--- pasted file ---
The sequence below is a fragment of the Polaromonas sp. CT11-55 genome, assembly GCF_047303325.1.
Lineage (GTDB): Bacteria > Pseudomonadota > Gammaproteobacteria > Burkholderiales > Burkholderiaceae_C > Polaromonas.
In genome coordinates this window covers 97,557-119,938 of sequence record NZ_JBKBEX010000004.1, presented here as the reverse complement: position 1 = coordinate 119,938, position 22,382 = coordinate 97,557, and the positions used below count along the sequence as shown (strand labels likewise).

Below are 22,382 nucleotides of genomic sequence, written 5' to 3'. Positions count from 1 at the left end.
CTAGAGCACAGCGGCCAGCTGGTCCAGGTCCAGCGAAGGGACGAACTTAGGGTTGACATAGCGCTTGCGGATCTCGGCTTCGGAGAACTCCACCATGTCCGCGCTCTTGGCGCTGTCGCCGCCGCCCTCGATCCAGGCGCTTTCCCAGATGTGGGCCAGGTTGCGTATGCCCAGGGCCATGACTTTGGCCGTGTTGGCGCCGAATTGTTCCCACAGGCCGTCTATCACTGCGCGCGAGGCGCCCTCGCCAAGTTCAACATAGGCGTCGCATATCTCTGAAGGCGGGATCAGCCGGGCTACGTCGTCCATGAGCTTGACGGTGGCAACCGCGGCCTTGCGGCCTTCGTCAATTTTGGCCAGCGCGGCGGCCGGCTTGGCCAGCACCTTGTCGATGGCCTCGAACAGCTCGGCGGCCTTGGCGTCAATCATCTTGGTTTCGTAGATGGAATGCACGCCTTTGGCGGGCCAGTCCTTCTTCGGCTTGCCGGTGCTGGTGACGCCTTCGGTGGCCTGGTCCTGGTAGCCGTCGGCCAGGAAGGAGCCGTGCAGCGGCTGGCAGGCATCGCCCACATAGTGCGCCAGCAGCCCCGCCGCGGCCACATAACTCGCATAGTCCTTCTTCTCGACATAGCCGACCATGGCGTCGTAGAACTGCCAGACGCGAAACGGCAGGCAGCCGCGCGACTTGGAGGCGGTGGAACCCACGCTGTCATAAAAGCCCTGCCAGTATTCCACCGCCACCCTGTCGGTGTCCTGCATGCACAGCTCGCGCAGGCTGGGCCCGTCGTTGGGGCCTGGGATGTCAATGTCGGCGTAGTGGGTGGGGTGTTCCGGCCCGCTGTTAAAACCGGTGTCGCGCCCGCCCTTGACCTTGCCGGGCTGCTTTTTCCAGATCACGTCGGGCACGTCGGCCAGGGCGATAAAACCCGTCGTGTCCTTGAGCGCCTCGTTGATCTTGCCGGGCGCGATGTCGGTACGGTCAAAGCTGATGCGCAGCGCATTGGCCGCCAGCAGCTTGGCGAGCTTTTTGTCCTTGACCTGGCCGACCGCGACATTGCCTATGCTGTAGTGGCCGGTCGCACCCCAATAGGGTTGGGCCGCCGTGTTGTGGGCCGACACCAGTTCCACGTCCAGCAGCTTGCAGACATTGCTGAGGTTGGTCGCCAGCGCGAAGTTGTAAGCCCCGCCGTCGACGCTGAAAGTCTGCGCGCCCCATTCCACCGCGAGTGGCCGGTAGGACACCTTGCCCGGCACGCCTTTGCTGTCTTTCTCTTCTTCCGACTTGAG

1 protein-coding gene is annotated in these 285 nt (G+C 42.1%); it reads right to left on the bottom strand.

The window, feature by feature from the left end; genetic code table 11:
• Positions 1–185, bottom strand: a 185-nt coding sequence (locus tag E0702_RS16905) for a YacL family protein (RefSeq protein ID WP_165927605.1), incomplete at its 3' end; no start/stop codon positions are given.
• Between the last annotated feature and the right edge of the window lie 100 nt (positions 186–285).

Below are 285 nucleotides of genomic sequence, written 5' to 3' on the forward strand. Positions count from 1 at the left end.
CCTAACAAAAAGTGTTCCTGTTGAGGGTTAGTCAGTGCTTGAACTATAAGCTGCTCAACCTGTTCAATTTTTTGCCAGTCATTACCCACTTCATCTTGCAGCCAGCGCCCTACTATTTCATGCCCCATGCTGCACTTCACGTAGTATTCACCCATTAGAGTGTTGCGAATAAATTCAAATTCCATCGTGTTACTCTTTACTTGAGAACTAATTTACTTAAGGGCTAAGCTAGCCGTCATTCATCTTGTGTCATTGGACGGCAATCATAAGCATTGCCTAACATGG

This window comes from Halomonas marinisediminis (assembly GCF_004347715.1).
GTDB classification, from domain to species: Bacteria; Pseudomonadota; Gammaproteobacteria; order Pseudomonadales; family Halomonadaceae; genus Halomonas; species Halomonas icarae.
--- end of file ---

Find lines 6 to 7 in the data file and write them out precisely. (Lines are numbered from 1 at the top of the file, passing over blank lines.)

1 protein-coding gene is annotated in these 285 nt (G+C 42.1%); it reads right to left on the bottom strand.

The window, feature by feature from the left end; genetic code table 11: